@4, @7, @9, @15 have nailed it. This needs to go back to the drawing board and fit in better with the neighborhood. HALA is a timid baby step toward solving Seattle's housing crisis, but it's always worth repeating that cities that are serious about this require much more than HALA's 5-7%
requirement. It will take at least 25% to even start to get the job done.
@14 the word "wall" has many meanings, both formal and colloquial, but "residential building inside a set-back lot that blocks neither sidewalks nor streets nor any other public right-of-ways" is not generally one of them.

If you want people to believe that this is not actually about preserving the views and property values of existing homeowners, maybe try to avoid transparent bad-faith conflations like that.
Yo Doctor Memory why don't you take a walk with me through the area to see what the views and noise levels are actually like, because you sound like a developer troll who knows nothing of the neighborhood, and this block in particular. The views aren't of the Sculpture Garden dearest. They are industrial.

When we're done with our PS stroll, you can then explain to me why people who've invested in PS when the city and the citizen's of other Seattle neighborhoods left it for dead should have no say in their property values while they took in your city's societal ills and absolutely no services in return. I'll wait pumpkin for a reply.
Idiot, I work in PS. And I note that you carefully avoided the question: in what way does a building that blocks off no rights of way "wall off" anyone from anything other than a view they mistakenly thought they owned?
Also: take your unearned condescension and kindly pound it up your ass followed by a meter of sand. You just preserved a parking garage in a city with a housing crisis; you have nothing to be proud of. You are literally and precisely the problem, "pumpkin".
You protest too much Doctor Memory. It's rather amusing. So who do you work for in PS that you're so invested in a 12 story 200 unit building that was deemed not to fit the historic neighborhood's character? Because you've completely given up "it's about the views" talking point. Nor did you address why people who've invested in the area when the city and others wouldn't shouldn't care about their property values. And since you admittedly don't live in PS isn't rather presumptuous of you to tell people who do that they're the problem for asking developers to build within the historic neighborhood's character. There are 5 other residential buildings in various stages of development that aren't getting the push back from neighbors or local businesses. I'd say the real problem here is you and developers not building to code. So take your pedantic wall argument and kindly pound it up your ass followed by a meter of sand.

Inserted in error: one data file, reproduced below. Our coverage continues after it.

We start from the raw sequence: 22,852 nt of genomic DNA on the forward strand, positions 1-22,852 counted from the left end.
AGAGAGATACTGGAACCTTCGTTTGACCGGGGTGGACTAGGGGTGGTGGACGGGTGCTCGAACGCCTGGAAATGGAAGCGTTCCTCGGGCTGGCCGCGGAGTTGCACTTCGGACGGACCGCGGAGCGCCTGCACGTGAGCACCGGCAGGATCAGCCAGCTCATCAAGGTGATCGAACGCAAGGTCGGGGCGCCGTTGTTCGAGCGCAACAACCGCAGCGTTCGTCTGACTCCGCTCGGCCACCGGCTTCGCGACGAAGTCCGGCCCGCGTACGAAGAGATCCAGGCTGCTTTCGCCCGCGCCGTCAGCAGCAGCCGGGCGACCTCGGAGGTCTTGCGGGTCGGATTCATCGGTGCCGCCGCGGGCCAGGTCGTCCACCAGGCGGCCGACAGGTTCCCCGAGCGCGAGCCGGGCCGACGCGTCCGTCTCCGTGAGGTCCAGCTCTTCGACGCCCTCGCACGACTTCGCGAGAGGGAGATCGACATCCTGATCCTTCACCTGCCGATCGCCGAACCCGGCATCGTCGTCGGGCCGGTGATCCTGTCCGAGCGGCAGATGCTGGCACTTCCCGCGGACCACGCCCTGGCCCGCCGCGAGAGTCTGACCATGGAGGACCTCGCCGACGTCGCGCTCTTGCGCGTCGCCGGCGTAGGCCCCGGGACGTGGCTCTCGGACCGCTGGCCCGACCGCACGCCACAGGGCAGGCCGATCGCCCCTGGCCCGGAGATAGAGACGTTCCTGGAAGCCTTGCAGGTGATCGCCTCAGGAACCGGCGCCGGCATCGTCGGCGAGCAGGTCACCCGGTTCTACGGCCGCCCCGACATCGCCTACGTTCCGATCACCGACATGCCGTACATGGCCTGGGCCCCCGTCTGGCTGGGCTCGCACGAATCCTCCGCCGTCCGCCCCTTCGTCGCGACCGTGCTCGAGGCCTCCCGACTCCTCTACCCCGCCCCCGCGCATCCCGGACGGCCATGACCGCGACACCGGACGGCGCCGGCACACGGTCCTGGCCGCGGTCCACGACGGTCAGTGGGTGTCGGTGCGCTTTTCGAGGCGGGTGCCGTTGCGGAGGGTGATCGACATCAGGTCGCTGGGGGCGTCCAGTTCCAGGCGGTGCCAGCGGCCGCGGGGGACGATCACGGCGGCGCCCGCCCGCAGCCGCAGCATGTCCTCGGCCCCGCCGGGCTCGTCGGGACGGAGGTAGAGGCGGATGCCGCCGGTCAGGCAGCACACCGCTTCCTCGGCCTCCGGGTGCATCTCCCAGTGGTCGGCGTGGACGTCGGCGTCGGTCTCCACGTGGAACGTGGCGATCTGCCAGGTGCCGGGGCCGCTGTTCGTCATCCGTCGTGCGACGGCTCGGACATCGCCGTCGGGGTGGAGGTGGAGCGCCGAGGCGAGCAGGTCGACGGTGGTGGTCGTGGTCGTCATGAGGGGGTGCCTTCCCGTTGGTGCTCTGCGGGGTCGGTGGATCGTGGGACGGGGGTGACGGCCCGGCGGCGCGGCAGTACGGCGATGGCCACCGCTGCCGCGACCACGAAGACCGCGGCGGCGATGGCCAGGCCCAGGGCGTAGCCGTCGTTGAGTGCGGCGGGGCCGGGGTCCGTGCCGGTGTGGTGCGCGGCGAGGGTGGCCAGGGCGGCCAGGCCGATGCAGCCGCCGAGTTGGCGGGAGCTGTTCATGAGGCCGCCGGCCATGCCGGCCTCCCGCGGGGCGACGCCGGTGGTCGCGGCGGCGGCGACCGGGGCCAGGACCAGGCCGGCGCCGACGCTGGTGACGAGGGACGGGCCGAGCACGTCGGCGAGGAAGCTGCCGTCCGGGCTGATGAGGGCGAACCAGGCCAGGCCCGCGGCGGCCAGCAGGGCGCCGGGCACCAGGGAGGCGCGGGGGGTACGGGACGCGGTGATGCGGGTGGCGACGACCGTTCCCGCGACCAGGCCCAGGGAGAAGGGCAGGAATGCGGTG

Where is the group looking out for the people? Why don’t they have power to create the things we need? These preservationist bullies are destroying everything for everyone. Instead of preventing an 11 story building there should be a requirement to build 50 or 100 stories or higher with plenty of parking. I thought downtown was where tall buildings were supposed to be. What is wrong with you people? Look at the facts!

These things we are preserving are not worth preserving. Because we have no space any space becomes too expensive. We need space; we need more housing and office space that means building tall. Why is that not a requirement?

Low-rise has driven so many good people out of our city. When I look around all I see is overpriced short ugly buildings. New architecture can be beautiful and 1000 times more useful. And the more we make the less it will cost. As soon as the city figures that out maybe we will have population of not just rich people and bring back the balance, the creativity, the diversity that Seattle was famous for. The other reason so many people moved here. That is much more rewarding than whatever these people are trying to preserve. I’ll chose people over a building any day.

Someone should look into the backgrounds of these preservationist, are they making a fortune on overpriced housing? Are they being paid to drive up housing costs? Are they just that blind to facts? Or are they just that greedy? Preservationists are preventing us from having the things we need.
Due to the unsuitability of most of the building materials and techniques of PS buildings to a seismic zone, I think it is unlikely you'll ever be able to build anything that 'fits'. Adding faux historic buildings into the space of actual historic buildings degrades the neighborhood integrity.
Once again this proves you can't blame tech workers for insane housing prices. The fact that people are denying others a place to live because the building doesn't suit their tastes is fucking disgusting.
There's seventy-THOUSAND empty federal buildings in this Union . . . --- (N)
Coltrane, Another rule of thumb is don't be a douche-nozzle. To hear you describe it there are so many homeless shelters the city should think about closing a few since we have too much capacity. OR we could get people out of tents and closer to the services they use. Stating that "No one who lives in PS is shrinking from homeless shelters" in complete llama shit.
"But for Seattle to Grow—and Address Its Housing Crisis" loses me right out of the box – so the premise of the article is that the very thing creating the “crisis” must keep occurring? Why must Seattle grow? Addiction is an ugly thing.
Great job saving a parking garage so more of your low income neighbors can be displaced you heartless sh*tbags.
Wow. Dear arrogant white folks: blocking housing based upon your precious "aesthetics"? Ugh. You are the problem.
Great. Make everything look like So. Lake Union, then complain about how "Seattle has lost its soul".

Dumb fucks.
So reduce it to 7 stories. Problem solved.

Except for that whole "it won't pencil out" part.

Please wait...